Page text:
Both Trump And Obama Got American Hostages Released – With One Glaring Difference

Benny Johnson Columnist, Viral Politics
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Three Americans held hostage in North Korean prisons have returned home after intense pressure and strategic diplomacy by the Trump administration.

The move is a sweeping win for the muscular foreign policy prescriptions of the Trump administration.

The hostages spent at least a year in captivity in North Korea but were released without preconditions in the lead-up to a historic summit between President Trump and Kim Jong-un in Singapore on June 12.

The good-faith release of the American citizens by a hostile world power marked a stark pivot from the diplomatic wanderings of Trump’s predecessor.

SAUL LOEB/AFP/Getty Images

SAUL LOEB/AFP/Getty Images

It has long been U.S. policy to not negotiate with terrorists or put a price on the heads of Americans held by hostile foreign powers. Obama, however, flouted this norm, opting on multiple occasions to make preconditions and payments to foreign actors in exchange for American lives.

One of the most well-known instances was Sgt. Bowe Bergdhal.

Bergdahl deserted his Army post in Afghanistan in 2009. He was captured by the Taliban and held hostage for nearly five years. Multiple American servicemen searching for him. Ultimately, the Obama administration agreed to trade five high-value Taliban lieutenants, currently imprisoned at Guantanamo, for Bergdahl. The controversial swap took place and Bergdahl returned home to an immediate court marshal.

President Barack Obama makes a statement about the release of Sgt. Bowe Bergdahl as his parents, Jani Bergdahl and Bob Bergdahl listen May 31, 2014 in the Rose Garden at the White House in Washington, D.C. (Photo by J.H. Owen-Pool/Getty Images)

J.H. Owen-Pool/Getty Images

He was ultimately dishonorably discharged and fined for desertion and misbehavior before the enemy. He could have faced the death penalty. President Trump called the decision a “complete and total disgrace to our Country and to our Military.”

The Obama administration also secretly airlifted $400 million in cash on wooden pallets in the back of an unmarked cargo plane to Iran 2016.

The release of four jailed Americans in Tehran coincided with the payment. The Wall Street Journal reported at the time that the massive payment was a used as leverage for the release of the hostages, according to multiple government officials.

The Daily Caller reported at the time:

“The mechanics of the exchange all but confirm accusations that the $400 million in cash was a ransom payment. Saeed Abedini, a former Iranian hostage told The Wall Street Journal, Iranian intelligence officials told him his plane could not take off until the movements of a second plane were confirmed. The second plane is like the U.S. cargo plane carrying $400 million in cash.

Iranian Revolutionary Guard Corps General Reza Naghdi further confirmed the ransom story in January, telling Iranian state media “Taking this much money back was in return for the release of the American spies.”

It also came on the heels of the approval of the Iran nuclear deal. Congressional Republicans railed against the payments at the time. Senator Marco Rubio said at the time, “The U.S. government should not be in the business of negotiating with terrorists and paying ransom money in exchange for the release of American hostages.”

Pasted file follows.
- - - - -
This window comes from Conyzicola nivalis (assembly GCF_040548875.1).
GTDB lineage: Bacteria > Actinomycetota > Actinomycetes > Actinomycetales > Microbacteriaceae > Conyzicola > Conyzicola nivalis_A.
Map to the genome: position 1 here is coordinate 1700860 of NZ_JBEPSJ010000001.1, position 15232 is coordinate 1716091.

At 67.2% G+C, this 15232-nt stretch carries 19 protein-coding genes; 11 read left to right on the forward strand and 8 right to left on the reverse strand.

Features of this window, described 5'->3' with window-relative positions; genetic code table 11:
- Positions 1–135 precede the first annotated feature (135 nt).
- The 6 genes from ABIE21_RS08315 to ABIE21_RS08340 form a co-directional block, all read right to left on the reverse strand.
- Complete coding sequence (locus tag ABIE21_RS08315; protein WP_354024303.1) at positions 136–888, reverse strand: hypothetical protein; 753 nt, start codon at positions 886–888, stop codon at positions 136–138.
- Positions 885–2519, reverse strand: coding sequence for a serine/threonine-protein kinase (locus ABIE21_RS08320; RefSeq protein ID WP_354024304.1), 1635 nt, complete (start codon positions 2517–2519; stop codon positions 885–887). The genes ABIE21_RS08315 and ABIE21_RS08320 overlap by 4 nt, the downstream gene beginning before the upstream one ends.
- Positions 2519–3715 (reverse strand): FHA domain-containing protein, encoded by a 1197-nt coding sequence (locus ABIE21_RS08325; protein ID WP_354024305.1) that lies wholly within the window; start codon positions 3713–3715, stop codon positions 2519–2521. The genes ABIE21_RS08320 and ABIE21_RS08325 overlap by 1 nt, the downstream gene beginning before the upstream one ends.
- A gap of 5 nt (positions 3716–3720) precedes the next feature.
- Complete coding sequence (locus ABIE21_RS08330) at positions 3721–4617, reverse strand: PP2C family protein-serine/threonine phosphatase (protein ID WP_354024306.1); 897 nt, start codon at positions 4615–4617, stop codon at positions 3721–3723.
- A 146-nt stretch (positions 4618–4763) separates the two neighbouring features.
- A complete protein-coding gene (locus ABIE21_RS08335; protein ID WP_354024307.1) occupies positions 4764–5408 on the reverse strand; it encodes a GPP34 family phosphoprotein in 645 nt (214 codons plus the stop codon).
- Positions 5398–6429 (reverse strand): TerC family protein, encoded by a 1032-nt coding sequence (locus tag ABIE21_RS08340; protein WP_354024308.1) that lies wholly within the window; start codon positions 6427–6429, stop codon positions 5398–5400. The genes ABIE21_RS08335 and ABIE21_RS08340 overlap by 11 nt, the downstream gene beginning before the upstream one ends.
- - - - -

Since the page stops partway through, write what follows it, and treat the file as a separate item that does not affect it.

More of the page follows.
Photo by Iranian Presidency / Handout/Anadolu Agency/Getty Images

Tom Cotton echoed the sentiment, saying the Obama administration was paying a “ransom to the ayatollahs for U.S. hostages” and that the move “put a price on the head of Americans.”

The acts by the previous administration should surprise no one familiar with the Obama administration’s geopolitical worldview.

President Obama openly embraced a “lead from behind” approach to diplomatic relations. Obama embarked on what some called an “American Apology Tour” almost immediately upon entering office, establishing as policy that America would have a diminished presence in the world community. His administration dealt with foreign powers with an often inconsequential hand — opting for global consensus instead of direct, muscular American intervention.

The release of American hostages Kim Dong-Chul, Kim Hak-Song and Tony Kim were not part of any preconditions, treaty or multilateral deal. They were not traded like chess pieces in some 11-dimensional diplomatic calculus. Pallets of cash were not rolled off an aircraft in Pyongyang and into the hands of a murderous dictatorship in exchange for their American lives. Captured, dangerous terrorist leaders were not freed on the behalf of these American hostages.

These men were freed from a position of American strength.

The full-throated global hammering of the North Koreans by the Trump administration, mixed with the blistering American-led sanctions imposed upon them, had begun to take effect. America, it seems, as the reigning world economic and military superpower, can wield a muscular position over hostile powers without firing a shot.

The unique, strategic position of America to non-violently bend its enemies into capitulation was lost on the Obama administration.